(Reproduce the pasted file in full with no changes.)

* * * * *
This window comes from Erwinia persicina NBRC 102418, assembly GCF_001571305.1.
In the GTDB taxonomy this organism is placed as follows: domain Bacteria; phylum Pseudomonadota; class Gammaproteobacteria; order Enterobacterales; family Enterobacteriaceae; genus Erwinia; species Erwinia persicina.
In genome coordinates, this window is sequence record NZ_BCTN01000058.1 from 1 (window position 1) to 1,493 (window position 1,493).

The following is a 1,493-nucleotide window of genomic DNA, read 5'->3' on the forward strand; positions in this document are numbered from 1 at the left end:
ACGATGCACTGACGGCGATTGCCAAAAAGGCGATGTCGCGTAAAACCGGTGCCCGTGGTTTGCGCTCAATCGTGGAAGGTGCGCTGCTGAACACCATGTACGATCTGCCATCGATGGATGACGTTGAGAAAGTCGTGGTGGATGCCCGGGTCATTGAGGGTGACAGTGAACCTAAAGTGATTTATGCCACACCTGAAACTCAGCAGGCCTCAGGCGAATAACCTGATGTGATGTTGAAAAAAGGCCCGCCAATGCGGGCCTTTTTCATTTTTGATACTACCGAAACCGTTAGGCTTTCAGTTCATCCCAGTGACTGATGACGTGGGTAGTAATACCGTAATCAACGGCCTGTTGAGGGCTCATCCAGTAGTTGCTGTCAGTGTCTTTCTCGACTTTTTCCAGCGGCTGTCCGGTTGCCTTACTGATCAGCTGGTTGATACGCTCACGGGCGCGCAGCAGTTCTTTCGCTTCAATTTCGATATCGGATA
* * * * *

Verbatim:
This window comes from Erwinia persicina NBRC 102418, assembly GCF_001571305.1.
In the GTDB taxonomy this organism is placed as follows: domain Bacteria; phylum Pseudomonadota; class Gammaproteobacteria; order Enterobacterales; family Enterobacteriaceae; genus Erwinia; species Erwinia persicina.
In genome coordinates, this window is sequence record NZ_BCTN01000058.1 from 1 (window position 1) to 1,493 (window position 1,493).

The following is a 1,493-nucleotide window of genomic DNA, read 5'->3' on the forward strand; positions in this document are numbered from 1 at the left end:
ACGATGCACTGACGGCGATTGCCAAAAAGGCGATGTCGCGTAAAACCGGTGCCCGTGGTTTGCGCTCAATCGTGGAAGGTGCGCTGCTGAACACCATGTACGATCTGCCATCGATGGATGACGTTGAGAAAGTCGTGGTGGATGCCCGGGTCATTGAGGGTGACAGTGAACCTAAAGTGATTTATGCCACACCTGAAACTCAGCAGGCCTCAGGCGAATAACCTGATGTGATGTTGAAAAAAGGCCCGCCAATGCGGGCCTTTTTCATTTTTGATACTACCGAAACCGTTAGGCTTTCAGTTCATCCCAGTGACTGATGACGTGGGTAGTAATACCGTAATCAACGGCCTGTTGAGGGCTCATCCAGTAGTTGCTGTCAGTGTCTTTCTCGACTTTTTCCAGCGGCTGTCCGGTTGCCTTACTGATCAGCTGGTTGATACGCTCACGGGCGCGCAGCAGTTCTTTCGCTTCAATTTCGATATCGGATA